LANSING – Gov. Rick Snyder on Jan. 12 signed legislation that would start the long road back to restoring Michigan’s crumbling streets and bridges, in part by ensuring taxes paid by consumers at the gas pump are dedicated to that purpose.
“Michigan’s roads and bridges put lives at risk, drain family budgets and impede job growth,” Snyder said. His signature puts road funding legislation on a special May 5 ballot, and would increase the state sales tax from 6 to 7 percent as part of the plan to raise the money. “But we have an opportunity to change that. This plan makes long-term investments that will give motorists a safe, modern transportation system. It is a fair, thoughtful proposal that incorporates taxpayer protections and public transparency.”
A majority vote of the Legislature could have adopted road repair legislation any time over the past four years in which Snyder has been calling for more money to fix the roads – but they never did vote. A raise in the wholesale gas tax was a popular, but failed suggestion to raise the money. Instead, at the end of last year a bloc of GOP lawmakers refused to go on record as having passed any new taxes, instead adopting this plan, which allows voters to decide. But if voters don’t go along with this plan, it’s back to square one and the existing, wholly inadequate road funding plan.
The Michigan Department of Transportation has called for an annual funding increase of about $1.6 billion, or more every year to repair and maintain the state’s roads at a decent level.
According to Snyder’s office, if approved by voters, the Legislature’s action would raise an estimated $1.3 billion a year for transportation. After the first two years when debt reduction is a priority, it will include nearly $1.2 billion going to roads and an estimated $127 million for public transit. More than 60 percent of the road revenue will go to counties, cities and villages for their local road and bridge needs. The plan also protects revenue for schools and local governments.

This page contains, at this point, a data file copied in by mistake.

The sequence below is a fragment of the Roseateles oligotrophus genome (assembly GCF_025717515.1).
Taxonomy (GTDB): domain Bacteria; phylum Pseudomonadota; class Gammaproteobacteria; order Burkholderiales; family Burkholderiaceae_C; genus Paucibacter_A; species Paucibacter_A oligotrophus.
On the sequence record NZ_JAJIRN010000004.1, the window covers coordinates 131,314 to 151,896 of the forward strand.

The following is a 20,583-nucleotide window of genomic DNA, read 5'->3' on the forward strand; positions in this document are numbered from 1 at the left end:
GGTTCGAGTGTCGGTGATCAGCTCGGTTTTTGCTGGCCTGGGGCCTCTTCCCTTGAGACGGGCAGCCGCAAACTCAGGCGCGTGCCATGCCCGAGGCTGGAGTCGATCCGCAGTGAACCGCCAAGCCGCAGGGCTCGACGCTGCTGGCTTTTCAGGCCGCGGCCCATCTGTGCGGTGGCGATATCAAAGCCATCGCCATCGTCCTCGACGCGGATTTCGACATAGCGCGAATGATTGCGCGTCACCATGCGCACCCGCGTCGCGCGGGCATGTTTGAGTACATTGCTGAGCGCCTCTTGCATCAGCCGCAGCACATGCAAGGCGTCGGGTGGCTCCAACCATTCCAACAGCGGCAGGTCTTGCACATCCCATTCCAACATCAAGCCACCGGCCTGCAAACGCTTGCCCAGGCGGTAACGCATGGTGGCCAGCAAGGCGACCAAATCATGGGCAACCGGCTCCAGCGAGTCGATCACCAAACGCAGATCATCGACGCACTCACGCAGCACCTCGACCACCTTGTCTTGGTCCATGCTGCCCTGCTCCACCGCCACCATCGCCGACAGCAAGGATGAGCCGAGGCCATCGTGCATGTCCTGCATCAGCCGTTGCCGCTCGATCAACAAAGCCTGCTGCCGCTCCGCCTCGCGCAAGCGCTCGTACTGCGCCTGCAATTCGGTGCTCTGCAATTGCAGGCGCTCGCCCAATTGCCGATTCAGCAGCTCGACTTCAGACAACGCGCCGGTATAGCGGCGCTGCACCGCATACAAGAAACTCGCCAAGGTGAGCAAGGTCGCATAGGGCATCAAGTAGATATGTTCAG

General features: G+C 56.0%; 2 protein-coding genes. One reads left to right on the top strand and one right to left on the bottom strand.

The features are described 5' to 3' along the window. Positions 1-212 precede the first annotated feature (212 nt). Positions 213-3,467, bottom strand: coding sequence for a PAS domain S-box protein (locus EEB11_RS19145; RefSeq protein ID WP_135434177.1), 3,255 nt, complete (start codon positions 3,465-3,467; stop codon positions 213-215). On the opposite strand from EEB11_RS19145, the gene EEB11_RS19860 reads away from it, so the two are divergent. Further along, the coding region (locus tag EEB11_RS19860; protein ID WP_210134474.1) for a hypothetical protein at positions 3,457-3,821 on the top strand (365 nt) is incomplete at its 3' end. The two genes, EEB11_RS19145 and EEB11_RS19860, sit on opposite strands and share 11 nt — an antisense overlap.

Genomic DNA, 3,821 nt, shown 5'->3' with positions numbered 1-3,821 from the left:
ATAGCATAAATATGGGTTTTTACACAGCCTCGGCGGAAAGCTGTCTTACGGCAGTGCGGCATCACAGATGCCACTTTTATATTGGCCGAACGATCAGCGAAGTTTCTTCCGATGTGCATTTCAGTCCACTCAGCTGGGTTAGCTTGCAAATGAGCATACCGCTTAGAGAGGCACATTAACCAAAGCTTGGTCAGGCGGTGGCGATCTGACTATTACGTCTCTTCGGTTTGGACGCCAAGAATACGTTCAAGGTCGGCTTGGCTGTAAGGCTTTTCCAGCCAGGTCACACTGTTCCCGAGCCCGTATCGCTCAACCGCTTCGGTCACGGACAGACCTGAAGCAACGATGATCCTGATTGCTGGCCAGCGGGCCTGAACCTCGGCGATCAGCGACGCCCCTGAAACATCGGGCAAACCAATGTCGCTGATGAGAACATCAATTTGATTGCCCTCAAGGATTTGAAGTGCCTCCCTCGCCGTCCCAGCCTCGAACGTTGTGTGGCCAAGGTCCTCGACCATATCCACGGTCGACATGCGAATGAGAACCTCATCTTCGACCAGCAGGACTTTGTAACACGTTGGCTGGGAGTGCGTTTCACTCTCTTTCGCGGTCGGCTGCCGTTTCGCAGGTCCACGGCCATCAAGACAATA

Here is what is in the legislative package voters will be asked to approve on May 5:
*Removes the current sales tax on fuel and switching to a new wholesale tax for motor fuels (gas and diesel) that is more dynamic yet includes protections for consumers. Snyder explained that the current sales tax on fuel is constitutionally dedicated to the support of schools and local governments. It does not go for road maintenance. The ballot proposal will ensure that all state taxes paid at the pump will go to the support of transportation.
*Protects schools and local governments from lost revenue by asking voters in the May 5 election to approve a 1 percent increase in the state sales and use tax on retail purchases, taking it from 6 percent to 7 percent. The result is an additional $300 million a year for schools and $94 million a year for local governments.
*Supports state and local harbors, boating access sites and off-road vehicle trails with an additional $26 million a year when fully implemented.
*Provides tax parity by making the wholesale tax rates on diesel and gasoline equal.
*Assists low-income families by restoring the Earned Income Tax Credit to its full level. The credit was reduced in 2011.
*Requires that at least 20 percent of all maintenance contracts entered into by the Michigan Department of Transportation provide for payment based on performance outputs or outcomes. Michigan’s seven largest road agencies will be included in this system.
Increases the use of pavement warranties as much as possible, by establishing them on all projects where appropriate for state and local governments. There also is a reporting requirement under which the governmental entity must explain if it did not secure a warranty for a project over $1 million.
A Snyder spokeswoman said passing this proposal would the “top priority” for his administration this year. But for other groups it isn’t, yet, and passage is no sure thing. Special elections are notoriously difficult to predict. The Michigan Chamber of Commerce was on board with a legislative fix for the roads which included higher gas taxes, but has a more wait and see approach on the sales tax hike.
MITA, the Michigan Infrastructure and Transportation Association, which includes labor unions, is supporting the bill, not surprisingly. “We are officially four months away from an incredible opportunity to be an industry of game-changers!” a statement from the group says. “On May 5, 2015, registered voters in the state of Michigan will have the chance to vote in favor of a ballot proposal that will provide $1.2 billion for the industry. It’s time to prepare to GET OUT THE VOTE! Who’s with us?”